Dallas International School Students and Teachers Welcome Return to On-Campus Instruction Through Hybrid Learning Models


Forging into uncharted new territory, Dallas International School continues to offer a unique education while still placing the health and safety of its students, staff and faculty at the forefront of operations. With the ongoing COVID-19 pandemic, DIS has adapted to updated educational standards to create dynamic new hybrid learning models to serve students while still adhering to local health and safety protocols. These new hybrid learning models have allowed students to begin the transition back to on-campus learning while staggering classes and providing alternating weeks of virtual learning and in-person instruction.
 
Nadège Dorbath, French math teacher at Dallas International School, welcomes the new hybrid learning models and is happy to be back on campus. Nadège has seamlessly adapted to the new class format and enjoys seeing students face-to-face after several months of virtual learning this past semester. "I am pleased to be in front of my students again, and have some sense of 'normalcy' after being away for so long. Even if groups are smaller now, there is in-person interaction taking place again. Meanwhile, for students who are remote, it's still possible for them to virtually attend class from the comfort of their home without the worries of missing out or falling behind," shares Nadège.

While the return has been going well for students and teachers, there have been challenges along the way. Appreciating the opportunity to see students again, although in staggered groups, Nadège feels that the division of the groups of students on-campus and attending class virtually has been a difficult concept to adjust to. "The division of students, between those in front of me and those who are remote, has posed some problems as we began hybrid learning. Before, we were all in class or all remote, so there was consistency with teaching methods. Now, there are times where I can see the students who are remote and students in class can see them through my screen projected on the board, but the remote students can't see those in class who are behind the unit in the center of the classroom. I feel that this causes the remote students to miss out on interactions occurring in class as I am instructing," explains Nadège.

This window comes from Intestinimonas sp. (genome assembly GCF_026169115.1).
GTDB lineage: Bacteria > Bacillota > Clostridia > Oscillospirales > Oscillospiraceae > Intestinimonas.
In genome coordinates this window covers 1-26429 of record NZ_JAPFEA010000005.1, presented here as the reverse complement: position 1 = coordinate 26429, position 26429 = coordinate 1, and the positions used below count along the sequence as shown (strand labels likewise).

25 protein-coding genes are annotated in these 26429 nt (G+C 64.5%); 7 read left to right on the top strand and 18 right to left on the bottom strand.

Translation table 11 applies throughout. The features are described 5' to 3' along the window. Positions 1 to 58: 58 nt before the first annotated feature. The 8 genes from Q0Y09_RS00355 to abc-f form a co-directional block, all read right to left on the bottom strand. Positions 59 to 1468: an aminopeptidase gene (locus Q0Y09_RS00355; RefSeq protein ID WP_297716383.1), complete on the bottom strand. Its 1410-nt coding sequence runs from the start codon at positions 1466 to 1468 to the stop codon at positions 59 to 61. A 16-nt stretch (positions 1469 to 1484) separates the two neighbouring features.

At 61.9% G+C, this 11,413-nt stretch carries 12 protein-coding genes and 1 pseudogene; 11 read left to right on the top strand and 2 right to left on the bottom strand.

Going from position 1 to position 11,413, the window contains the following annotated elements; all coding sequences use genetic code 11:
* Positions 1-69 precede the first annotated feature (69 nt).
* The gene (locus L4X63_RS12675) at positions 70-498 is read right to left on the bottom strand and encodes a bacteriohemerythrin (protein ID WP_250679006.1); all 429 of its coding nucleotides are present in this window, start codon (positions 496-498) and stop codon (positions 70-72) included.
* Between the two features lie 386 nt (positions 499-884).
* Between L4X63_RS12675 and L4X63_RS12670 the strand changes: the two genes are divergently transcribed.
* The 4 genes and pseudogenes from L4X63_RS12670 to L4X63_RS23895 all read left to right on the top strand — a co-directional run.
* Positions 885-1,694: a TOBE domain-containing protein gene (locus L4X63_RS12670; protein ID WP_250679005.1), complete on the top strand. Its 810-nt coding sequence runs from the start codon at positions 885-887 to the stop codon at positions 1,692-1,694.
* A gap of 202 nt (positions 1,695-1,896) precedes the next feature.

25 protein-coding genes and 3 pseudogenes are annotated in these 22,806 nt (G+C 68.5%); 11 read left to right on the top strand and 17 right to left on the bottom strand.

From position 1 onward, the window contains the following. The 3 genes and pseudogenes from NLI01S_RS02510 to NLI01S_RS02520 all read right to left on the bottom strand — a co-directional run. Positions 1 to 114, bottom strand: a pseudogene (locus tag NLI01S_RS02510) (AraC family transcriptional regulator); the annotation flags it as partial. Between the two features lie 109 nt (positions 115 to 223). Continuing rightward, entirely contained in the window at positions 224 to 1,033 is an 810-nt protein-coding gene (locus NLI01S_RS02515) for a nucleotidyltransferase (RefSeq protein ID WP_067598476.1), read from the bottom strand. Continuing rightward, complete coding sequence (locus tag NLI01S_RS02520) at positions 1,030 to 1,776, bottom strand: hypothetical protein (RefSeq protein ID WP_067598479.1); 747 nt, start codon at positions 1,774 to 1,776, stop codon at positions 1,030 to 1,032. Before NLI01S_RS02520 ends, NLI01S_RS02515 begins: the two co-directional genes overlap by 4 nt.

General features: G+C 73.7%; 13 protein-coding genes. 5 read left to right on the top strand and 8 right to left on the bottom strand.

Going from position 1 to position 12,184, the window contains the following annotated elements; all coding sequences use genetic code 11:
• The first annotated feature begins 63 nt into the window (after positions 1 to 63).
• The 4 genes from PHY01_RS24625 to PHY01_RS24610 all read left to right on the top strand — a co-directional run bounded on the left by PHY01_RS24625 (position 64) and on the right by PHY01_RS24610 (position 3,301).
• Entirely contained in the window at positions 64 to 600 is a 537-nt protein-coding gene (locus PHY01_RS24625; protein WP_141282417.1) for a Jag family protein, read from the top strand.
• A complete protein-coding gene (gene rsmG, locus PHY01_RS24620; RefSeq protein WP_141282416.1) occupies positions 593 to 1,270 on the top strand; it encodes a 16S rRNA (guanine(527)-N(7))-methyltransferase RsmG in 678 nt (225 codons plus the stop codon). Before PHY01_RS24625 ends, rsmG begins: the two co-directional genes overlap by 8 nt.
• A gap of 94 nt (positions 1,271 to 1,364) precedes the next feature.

Another concept Nadège has been working to adjust to in our hybrid learning models is the changing of teachers after each class as students remain in one room. To assure students remain safe, only teachers change between class periods while students remain with their cohorts in a single classroom for the entire day's activities. This concept was initially difficult to adapt to for Nadège, finding the changing of rooms after every class taxing. Nadège adds, "At first, the fact that we had to change rooms every hour was not the most pleasant thing, even if it's the safest solution to ensure social distancing for the students. I tend to carry a lot of class materials from one room to the next, so classroom setup, the time taken to sanitize the desk and computer in every room, and log into all the different websites or platforms needed to start my class would sometimes cut into lecture time. This concept is still a work in progress for me, but we are working on a more time efficient process to complete these matters more quickly."
 
With plans to maintain hybrid learning models until a full return to on-campus learning for all students has been deemed completely safe by local health and safety authorities, Nadège is content with teaching the smaller, staggered classes. "When a return to campus was announced, my main concern was the safety of students and staff. Once I returned and witnessed the measures that DIS was taking to ensure the health of the entire DIS community, my anxiety was erased and I was excited to see students finally return. Teachers arrived back on campus a week early and were trained on new methods of hybrid education. Being on campus before students, we were able to see firsthand the updated cleaning and sterilization methods being implemented, which put our minds at ease. There is no doubt in my mind that this will be a great academic year for students and DIS, and I am thrilled to be a part of it," exclaims Nadège.

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